MVC 5 Drop Down Lists

The Rub

I mentioned in my last post about the heartbleed vulnerability that I had been working with the Microsofts MVC 5 framework. MVC is one of those frameworks I’ve tried to come to terms with previously but never really had a reason to actually learn the in’s, out’s and why’s… though recently I did receive a compelling demonstration from a Microsoft employee and decided that I would have to give Microsoft’s flavour a shot while I was upgrading one of my employers applications.

I have to say that I’m reasonably happy with how it all hangs together and how much easier it makes templating information for web applications. With that said though there are some things that seem almost counter-intuitive or just don’t work in the way that you expect them too. Today I wanted to touch on Drop Down Lists… because something that feels like it should be absurdly easy turned out to be absurdly confounding and wasted more of my time than I would care to admit.

I’ll be giving this example in VB.NET because although it’s not a very syntactically pretty language, VB5 was the first language I ever learned and there’s a kind of nostalgic stockholm syndrome that grips me whenever I’m writing Windows apps.

Drop Down Listing

I’m going to be talking about \@HTML.DropDownList instead of \@HTML.DropDownListFor because I need it for the project that I’m working on but hopefully the concepts are transferable enough. This will also be an incredibly simple example just focusing on the View and the Model, you may wish to populate your list from the Controller or ViewModel as your needs may be.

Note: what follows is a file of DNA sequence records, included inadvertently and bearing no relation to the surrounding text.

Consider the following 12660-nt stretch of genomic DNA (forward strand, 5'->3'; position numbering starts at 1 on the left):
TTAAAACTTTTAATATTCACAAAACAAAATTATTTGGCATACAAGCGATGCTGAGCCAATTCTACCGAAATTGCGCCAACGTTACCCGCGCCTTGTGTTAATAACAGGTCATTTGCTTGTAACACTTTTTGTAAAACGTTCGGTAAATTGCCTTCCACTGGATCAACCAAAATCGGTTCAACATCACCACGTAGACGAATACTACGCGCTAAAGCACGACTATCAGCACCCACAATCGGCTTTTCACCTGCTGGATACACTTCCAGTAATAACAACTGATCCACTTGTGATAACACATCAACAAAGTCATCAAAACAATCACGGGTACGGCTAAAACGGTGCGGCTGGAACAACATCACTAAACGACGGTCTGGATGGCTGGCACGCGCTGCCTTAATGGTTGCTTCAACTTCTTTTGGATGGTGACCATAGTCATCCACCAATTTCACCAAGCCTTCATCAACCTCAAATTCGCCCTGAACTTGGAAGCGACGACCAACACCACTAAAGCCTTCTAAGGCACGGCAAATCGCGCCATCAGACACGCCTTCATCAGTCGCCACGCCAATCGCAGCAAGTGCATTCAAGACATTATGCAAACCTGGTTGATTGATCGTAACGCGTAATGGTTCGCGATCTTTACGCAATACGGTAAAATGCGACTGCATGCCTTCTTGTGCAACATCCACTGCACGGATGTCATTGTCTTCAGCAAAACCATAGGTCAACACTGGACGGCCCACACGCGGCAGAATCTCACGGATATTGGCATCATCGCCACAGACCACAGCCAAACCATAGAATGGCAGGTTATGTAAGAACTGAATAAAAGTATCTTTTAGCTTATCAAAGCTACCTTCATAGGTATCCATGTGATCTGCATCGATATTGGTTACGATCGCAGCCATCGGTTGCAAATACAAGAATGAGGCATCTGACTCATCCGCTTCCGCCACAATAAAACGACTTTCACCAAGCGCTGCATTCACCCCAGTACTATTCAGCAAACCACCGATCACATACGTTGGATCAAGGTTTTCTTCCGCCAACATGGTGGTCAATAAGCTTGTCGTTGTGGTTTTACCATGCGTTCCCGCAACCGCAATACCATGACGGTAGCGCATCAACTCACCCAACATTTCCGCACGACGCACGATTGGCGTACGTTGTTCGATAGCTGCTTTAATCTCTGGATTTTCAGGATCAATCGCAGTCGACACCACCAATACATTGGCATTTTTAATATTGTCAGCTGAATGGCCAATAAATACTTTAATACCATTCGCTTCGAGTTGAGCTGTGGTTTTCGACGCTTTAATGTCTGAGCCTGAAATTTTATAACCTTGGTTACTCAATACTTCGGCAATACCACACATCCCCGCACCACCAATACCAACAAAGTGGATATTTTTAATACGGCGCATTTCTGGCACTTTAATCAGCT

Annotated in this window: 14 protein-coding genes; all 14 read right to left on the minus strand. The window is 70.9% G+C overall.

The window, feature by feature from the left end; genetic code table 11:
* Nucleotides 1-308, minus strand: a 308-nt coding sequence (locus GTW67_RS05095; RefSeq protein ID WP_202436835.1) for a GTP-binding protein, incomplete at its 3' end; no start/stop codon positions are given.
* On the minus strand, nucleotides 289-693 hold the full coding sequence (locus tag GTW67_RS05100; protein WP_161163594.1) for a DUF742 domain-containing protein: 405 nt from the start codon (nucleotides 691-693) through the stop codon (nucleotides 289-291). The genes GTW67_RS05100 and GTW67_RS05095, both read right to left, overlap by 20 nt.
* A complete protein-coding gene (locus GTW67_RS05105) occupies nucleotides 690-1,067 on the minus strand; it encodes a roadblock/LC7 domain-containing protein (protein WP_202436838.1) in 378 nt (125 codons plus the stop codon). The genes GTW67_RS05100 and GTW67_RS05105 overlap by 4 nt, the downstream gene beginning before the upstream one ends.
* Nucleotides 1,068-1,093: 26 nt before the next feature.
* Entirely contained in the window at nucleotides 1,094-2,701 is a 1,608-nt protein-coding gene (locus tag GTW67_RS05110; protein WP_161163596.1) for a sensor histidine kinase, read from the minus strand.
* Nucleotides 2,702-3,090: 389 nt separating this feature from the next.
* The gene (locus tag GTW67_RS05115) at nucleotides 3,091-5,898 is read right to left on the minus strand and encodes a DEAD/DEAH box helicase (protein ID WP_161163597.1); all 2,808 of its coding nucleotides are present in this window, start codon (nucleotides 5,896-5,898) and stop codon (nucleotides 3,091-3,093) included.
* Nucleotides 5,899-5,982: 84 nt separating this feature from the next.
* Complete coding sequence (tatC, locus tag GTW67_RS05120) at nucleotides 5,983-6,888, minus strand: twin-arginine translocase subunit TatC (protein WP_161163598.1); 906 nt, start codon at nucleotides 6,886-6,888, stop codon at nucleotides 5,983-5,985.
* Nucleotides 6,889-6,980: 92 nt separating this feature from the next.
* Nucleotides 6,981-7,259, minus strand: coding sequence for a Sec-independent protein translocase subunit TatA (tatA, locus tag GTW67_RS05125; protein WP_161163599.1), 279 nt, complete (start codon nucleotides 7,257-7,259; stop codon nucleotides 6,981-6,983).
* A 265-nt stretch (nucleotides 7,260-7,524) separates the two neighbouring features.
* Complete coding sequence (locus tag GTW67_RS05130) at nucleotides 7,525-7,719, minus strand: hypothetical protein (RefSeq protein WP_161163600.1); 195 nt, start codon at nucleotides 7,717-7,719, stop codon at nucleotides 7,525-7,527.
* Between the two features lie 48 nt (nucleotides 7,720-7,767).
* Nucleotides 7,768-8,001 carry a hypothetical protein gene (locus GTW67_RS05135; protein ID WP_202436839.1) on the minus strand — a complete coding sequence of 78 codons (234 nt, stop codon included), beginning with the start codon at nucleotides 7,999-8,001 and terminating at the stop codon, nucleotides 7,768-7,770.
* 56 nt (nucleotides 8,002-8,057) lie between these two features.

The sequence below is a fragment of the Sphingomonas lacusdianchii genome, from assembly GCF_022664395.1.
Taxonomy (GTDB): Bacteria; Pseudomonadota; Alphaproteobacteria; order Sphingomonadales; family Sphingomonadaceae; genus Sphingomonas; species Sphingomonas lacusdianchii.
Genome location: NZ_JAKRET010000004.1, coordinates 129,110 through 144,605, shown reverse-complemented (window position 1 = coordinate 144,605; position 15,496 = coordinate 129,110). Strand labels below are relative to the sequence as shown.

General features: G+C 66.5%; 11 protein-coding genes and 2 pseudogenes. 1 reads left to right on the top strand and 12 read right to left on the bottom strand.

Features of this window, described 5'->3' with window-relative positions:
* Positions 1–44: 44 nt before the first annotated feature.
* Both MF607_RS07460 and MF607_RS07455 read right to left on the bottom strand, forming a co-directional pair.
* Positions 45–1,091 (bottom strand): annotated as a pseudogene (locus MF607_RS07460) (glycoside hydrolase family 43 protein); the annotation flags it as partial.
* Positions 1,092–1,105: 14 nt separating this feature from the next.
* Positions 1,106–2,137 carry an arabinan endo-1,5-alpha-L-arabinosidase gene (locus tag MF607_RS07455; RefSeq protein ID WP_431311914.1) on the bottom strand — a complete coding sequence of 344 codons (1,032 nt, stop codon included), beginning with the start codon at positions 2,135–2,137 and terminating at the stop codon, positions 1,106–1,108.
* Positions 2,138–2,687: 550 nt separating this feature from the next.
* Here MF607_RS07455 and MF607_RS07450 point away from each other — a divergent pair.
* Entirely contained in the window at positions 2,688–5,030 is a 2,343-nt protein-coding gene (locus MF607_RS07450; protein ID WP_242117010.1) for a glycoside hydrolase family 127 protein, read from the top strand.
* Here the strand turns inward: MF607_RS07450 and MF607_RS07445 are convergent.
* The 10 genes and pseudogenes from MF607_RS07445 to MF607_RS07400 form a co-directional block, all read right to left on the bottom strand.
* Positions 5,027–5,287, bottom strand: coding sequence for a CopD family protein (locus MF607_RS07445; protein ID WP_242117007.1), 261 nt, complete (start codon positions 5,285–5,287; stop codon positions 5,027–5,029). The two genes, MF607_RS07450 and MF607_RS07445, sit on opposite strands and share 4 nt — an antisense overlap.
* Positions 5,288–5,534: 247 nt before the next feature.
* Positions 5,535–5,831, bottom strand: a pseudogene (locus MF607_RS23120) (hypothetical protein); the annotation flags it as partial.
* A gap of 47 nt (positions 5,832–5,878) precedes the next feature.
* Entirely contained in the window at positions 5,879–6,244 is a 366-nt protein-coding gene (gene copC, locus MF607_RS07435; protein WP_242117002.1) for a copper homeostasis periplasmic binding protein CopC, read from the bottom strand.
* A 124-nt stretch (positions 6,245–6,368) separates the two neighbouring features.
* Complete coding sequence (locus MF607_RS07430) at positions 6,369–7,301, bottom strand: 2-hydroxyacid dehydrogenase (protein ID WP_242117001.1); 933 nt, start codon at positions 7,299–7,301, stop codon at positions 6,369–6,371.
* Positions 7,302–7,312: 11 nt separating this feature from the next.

Below is some sample code for a View with a Drop Down List that will retrieve it’s values from and post back to a model:

  ViewData("Title") = "DDLTest"
End Code


@Using (Html.BeginForm("DDLTest", "Home", FormMethod.Post, Model))
  @<div class="form-group">
    <label for="txtThings">Drop Down List:</label>
    @Html.DropDownList("AThing", DirectCast(Model.ManyThings, SelectList), "blerg", New With {Key .[class] = "form-control", Key .[id] = "txtThings"})
  @<div class="form-group">
    <input id="btnSubmit" type="submit" class="btn btn-primary" value="Save"/>
End Using

In the example above you will see that the @HTML.DropDownList we’re creating has four fields that I’m assigning, the first two are the most important of these for this example as they constitute the post back property and list property in our model.

In our model we will have a property called AThing which matches the first field from the drop down list declaration and when this form is posted the value of the drop down list will be bound to that property of the model. When the view loads if the AThing property is already defined and matches a list item it will auto-magically set that to the selected list item.

The second field tells the drop down list where it needs to retrieve the list information from, in the case of this example it will be a property of the model. You will notice when you look at the Model example below that despite ManyThings being declared as a SelectList in our model, when it’s stored in the special Model variable that gets sent to the view it gets cast as a generic collection, so we need to tell it to convert it back to a SelectList.